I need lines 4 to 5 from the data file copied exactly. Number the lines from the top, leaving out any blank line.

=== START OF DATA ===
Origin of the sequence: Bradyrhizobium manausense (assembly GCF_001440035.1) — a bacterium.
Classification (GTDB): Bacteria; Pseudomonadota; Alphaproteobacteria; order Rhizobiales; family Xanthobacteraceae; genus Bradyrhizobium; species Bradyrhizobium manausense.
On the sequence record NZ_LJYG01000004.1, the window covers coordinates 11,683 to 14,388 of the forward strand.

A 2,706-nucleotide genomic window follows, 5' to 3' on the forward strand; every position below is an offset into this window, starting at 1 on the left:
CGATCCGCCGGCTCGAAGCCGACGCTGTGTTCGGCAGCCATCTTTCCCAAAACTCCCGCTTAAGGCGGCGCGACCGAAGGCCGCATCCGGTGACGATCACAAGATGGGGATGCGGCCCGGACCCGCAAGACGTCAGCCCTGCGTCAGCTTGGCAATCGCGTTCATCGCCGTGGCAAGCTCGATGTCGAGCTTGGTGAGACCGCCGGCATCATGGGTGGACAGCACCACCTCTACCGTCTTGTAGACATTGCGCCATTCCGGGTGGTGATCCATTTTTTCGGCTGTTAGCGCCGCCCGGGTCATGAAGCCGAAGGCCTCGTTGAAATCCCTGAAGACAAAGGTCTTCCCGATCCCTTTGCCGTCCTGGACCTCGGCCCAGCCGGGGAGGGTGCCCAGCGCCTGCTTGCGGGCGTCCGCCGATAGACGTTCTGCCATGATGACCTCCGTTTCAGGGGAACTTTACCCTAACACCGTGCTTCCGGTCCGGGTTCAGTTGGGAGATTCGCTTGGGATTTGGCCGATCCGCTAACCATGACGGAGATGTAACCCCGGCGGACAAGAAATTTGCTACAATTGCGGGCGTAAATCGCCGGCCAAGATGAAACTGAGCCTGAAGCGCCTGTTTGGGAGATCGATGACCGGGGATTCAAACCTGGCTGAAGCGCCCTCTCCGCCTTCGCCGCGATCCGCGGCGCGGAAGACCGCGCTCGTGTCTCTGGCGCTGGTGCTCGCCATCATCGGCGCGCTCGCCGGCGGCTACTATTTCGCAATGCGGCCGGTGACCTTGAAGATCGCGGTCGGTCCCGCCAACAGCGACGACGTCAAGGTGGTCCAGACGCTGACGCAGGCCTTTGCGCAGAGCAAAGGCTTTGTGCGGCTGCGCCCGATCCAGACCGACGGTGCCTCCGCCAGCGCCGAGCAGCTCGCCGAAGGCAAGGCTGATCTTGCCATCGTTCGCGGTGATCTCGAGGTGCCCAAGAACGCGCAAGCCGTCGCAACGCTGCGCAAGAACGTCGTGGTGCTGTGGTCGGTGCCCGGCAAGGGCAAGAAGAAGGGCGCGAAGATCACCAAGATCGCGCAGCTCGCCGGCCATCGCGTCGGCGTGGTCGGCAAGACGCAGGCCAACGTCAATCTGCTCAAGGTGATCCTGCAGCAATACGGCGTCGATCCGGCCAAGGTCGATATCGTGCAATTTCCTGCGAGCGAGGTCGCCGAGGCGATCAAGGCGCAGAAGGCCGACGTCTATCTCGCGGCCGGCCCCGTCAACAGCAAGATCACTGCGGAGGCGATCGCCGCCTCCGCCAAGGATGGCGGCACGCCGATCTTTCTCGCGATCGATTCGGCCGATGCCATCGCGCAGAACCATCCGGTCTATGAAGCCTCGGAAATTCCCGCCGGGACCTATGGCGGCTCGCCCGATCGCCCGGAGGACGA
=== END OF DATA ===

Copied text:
A 2,706-nucleotide genomic window follows, 5' to 3' on the forward strand; every position below is an offset into this window, starting at 1 on the left:
CGATCCGCCGGCTCGAAGCCGACGCTGTGTTCGGCAGCCATCTTTCCCAAAACTCCCGCTTAAGGCGGCGCGACCGAAGGCCGCATCCGGTGACGATCACAAGATGGGGATGCGGCCCGGACCCGCAAGACGTCAGCCCTGCGTCAGCTTGGCAATCGCGTTCATCGCCGTGGCAAGCTCGATGTCGAGCTTGGTGAGACCGCCGGCATCATGGGTGGACAGCACCACCTCTACCGTCTTGTAGACATTGCGCCATTCCGGGTGGTGATCCATTTTTTCGGCTGTTAGCGCCGCCCGGGTCATGAAGCCGAAGGCCTCGTTGAAATCCCTGAAGACAAAGGTCTTCCCGATCCCTTTGCCGTCCTGGACCTCGGCCCAGCCGGGGAGGGTGCCCAGCGCCTGCTTGCGGGCGTCCGCCGATAGACGTTCTGCCATGATGACCTCCGTTTCAGGGGAACTTTACCCTAACACCGTGCTTCCGGTCCGGGTTCAGTTGGGAGATTCGCTTGGGATTTGGCCGATCCGCTAACCATGACGGAGATGTAACCCCGGCGGACAAGAAATTTGCTACAATTGCGGGCGTAAATCGCCGGCCAAGATGAAACTGAGCCTGAAGCGCCTGTTTGGGAGATCGATGACCGGGGATTCAAACCTGGCTGAAGCGCCCTCTCCGCCTTCGCCGCGATCCGCGGCGCGGAAGACCGCGCTCGTGTCTCTGGCGCTGGTGCTCGCCATCATCGGCGCGCTCGCCGGCGGCTACTATTTCGCAATGCGGCCGGTGACCTTGAAGATCGCGGTCGGTCCCGCCAACAGCGACGACGTCAAGGTGGTCCAGACGCTGACGCAGGCCTTTGCGCAGAGCAAAGGCTTTGTGCGGCTGCGCCCGATCCAGACCGACGGTGCCTCCGCCAGCGCCGAGCAGCTCGCCGAAGGCAAGGCTGATCTTGCCATCGTTCGCGGTGATCTCGAGGTGCCCAAGAACGCGCAAGCCGTCGCAACGCTGCGCAAGAACGTCGTGGTGCTGTGGTCGGTGCCCGGCAAGGGCAAGAAGAAGGGCGCGAAGATCACCAAGATCGCGCAGCTCGCCGGCCATCGCGTCGGCGTGGTCGGCAAGACGCAGGCCAACGTCAATCTGCTCAAGGTGATCCTGCAGCAATACGGCGTCGATCCGGCCAAGGTCGATATCGTGCAATTTCCTGCGAGCGAGGTCGCCGAGGCGATCAAGGCGCAGAAGGCCGACGTCTATCTCGCGGCCGGCCCCGTCAACAGCAAGATCACTGCGGAGGCGATCGCCGCCTCCGCCAAGGATGGCGGCACGCCGATCTTTCTCGCGATCGATTCGGCCGATGCCATCGCGCAGAACCATCCGGTCTATGAAGCCTCGGAAATTCCCGCCGGGACCTATGGCGGCTCGCCCGATCGCCCGGAGGACGA